The No-Risk, No-Hassle Strategy to Always Get the Best Price on a Cruise
By Suzanne Rowan Kelleher
Experts share their time-tested methods for getting the absolute best deal on your next vacation. Beloved by hardcore deal hunters, price-tracking tools like Yapta (for airfares and hotels) and AutoSlash (for rental cars) alert you when the price goes down so you can rebook at a lower rate.
But what about cruises? Fares can drop significantly as your departure date nears, according to research by Cruisewatch, a site that monitors prices. Automated price-tracking tools can alert you to fare fluctuations. Two of the most popular are Cruiseline’s Cruise Price Alerts and Cruise Critic’s Price Alerts. (To use the latter, first find your sailing and then click “get price alerts”). It’s possible to save a bundle using these tools, Cruisewatch’s CEO recently suggested: Travelers should “cancel and then rebook their cruise at fares reduced up to 71 percent," CEO Markus Stumpe said. But here’s a huge caveat: Doing that can get very messy, very fast.
“Cruising is a very complicated purchase,” says Colleen McDaniel, Senior Executive Editor at Cruise Critic. You not only have to choose cruise line but also an itinerary, sailing date, ship, and stateroom category—plus onboard activities shore excursions, and even dining options, depending on the trip. “All cabins are not created equal and the most desirable are the first to go,” says Linda Allen, an independent cruise planner. “If you cancel and release your cabin, it goes back into open inventory. When you rebook, you may not have any good cabin options.” Canceling a cruise—even one you intend to rebook right away—also wipes out your dining times, excursions, and other preferences. Essentially, you start all over.
Crucially, a price drop doesn’t always translate to a better deal. Suppose you purchase a cruise through a promotion that includes added bonuses, such as a free beverage package, free shipboard credits, or included gratuities. If the cruise fare drops and you rebook, you can lose those add-ons. “You have to weigh the total cost,” says Tom Baker, President of CruiseCenter, a travel agency. “Is it worth saving $200 to lose $1,000 in value-add? In most cases, rebooking does not make sense.” Besides, says McDaniel, “If [the price] does drop, many cruise lines will honor that new price assuming you have not made your final payment,” says McDaniel.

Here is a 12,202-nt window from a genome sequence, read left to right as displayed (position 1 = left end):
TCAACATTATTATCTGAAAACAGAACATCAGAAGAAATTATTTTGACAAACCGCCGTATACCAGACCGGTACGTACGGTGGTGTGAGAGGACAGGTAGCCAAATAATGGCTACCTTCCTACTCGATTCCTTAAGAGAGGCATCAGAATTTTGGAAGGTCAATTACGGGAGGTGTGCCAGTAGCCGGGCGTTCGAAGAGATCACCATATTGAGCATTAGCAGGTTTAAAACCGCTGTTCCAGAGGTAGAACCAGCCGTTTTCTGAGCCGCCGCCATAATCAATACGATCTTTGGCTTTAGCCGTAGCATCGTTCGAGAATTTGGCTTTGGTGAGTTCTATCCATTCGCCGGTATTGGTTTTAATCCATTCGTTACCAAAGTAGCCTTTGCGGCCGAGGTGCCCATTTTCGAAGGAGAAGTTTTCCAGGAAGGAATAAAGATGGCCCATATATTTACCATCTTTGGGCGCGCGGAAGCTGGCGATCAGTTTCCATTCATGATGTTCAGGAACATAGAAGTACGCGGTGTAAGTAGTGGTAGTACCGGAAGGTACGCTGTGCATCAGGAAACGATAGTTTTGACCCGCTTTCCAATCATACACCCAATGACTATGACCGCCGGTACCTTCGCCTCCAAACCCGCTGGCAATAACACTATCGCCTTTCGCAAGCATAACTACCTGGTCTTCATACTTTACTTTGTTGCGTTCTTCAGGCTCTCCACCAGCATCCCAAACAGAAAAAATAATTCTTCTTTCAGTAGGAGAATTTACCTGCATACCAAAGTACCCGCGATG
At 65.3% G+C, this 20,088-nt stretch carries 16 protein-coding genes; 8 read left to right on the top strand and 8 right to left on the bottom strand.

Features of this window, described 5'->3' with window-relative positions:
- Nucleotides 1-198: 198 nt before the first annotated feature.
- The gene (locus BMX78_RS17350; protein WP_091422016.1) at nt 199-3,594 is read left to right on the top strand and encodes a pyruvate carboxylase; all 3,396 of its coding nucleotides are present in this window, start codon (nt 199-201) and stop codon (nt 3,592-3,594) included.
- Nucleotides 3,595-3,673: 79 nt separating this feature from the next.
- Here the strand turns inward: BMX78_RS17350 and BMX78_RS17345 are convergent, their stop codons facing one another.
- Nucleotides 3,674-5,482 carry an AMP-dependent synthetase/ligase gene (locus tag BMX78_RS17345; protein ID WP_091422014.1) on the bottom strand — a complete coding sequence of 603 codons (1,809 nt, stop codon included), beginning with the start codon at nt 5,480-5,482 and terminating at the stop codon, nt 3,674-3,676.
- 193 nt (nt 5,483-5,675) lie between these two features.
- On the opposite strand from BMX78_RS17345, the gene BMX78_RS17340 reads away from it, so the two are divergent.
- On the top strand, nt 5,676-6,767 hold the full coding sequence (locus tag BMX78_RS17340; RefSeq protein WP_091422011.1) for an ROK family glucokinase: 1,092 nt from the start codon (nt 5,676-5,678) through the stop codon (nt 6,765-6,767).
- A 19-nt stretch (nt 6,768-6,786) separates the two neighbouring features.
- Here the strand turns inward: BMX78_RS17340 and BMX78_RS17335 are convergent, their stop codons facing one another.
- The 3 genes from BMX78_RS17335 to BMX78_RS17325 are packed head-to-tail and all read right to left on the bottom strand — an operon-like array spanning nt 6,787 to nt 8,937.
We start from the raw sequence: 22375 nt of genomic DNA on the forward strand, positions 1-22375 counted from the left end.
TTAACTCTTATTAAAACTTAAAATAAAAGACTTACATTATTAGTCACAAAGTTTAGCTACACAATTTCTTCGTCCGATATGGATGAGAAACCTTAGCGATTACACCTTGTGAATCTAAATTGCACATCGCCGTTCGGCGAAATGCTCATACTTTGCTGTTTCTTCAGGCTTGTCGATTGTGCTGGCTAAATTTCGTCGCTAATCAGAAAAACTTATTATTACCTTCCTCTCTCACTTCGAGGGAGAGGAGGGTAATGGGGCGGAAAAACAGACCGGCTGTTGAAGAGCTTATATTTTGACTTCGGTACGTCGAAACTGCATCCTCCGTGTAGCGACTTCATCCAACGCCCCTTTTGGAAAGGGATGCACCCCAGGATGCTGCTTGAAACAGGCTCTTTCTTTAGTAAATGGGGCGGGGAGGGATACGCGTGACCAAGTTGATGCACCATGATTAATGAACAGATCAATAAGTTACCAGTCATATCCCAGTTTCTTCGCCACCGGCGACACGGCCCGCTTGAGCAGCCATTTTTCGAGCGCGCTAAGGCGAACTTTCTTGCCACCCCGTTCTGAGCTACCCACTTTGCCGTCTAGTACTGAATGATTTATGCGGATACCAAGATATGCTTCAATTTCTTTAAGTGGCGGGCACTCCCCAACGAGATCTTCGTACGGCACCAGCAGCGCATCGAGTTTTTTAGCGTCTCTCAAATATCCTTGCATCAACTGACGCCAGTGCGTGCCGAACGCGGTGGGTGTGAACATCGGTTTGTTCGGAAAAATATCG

Four ways to make sure you get the very best deal on a cruise
First, work with an experienced cruise planner. More than eight in 10 cruisers book with a travel agent, according to Cruise Lines International Association (CLIA), the largest cruise industry trade association. A cruise specialist will do more than make sure you don’t land a dud stateroom—one above the boiler room or with an obstructed view. Both Allen and Baker say a good agent will proactively track your cruise fare for you. “Before working with a travel agent, always ask, ‘How will I know that I’m getting the best deal? Will you tell me if the price drops?’” says Baker. “There is a misconception that there’s an extra cost when you use a travel agent,” says McDaniel. “But travel agents generally receive commissions from cruise lines and don’t charge the passenger extra." You’re also likely to get a better deal by working with an insider. “In most cases, travel agents have access to deals and discounts that aren’t available to consumers booking directly,” says Sarah Kennedy, CLIA’s director of public relations.
Second, understand the timing of price drops. Expect the first price drop at about six months before departure, when a percentage of passengers start canceling, says Baker. There will likely be a second price drop “just under 90 days out, after the final payment is typically due,” says Allen. At that time, cruise lines often lower fares significantly with a last-minute deal—"but only on entry-level, lowest-grade cabins,” says Baker.
Third and most importantly, book as far in advance as you can—more than a year ahead of time if possible. “Year after year, we find that the people who book the very farthest out always get the lowest prices,” says Allen, who's already booking cruises for 2020. “For cruise lines, the whole idea is to reward the early booker,” says Baker. There’s even a fancy name for it. “Cruise lines call it ‘pricing integrity,’” says McDaniel.
Lastly, remember that you can always cancel your cruise and get a full refund, as long as you haven’t made your final payment. “You have nothing to lose [by booking early],” says Baker. “You book two years out, put down your deposit, and as long as you cancel before 90 days out, you can get every penny back,” he says. “It’s actually a pretty lenient policy.”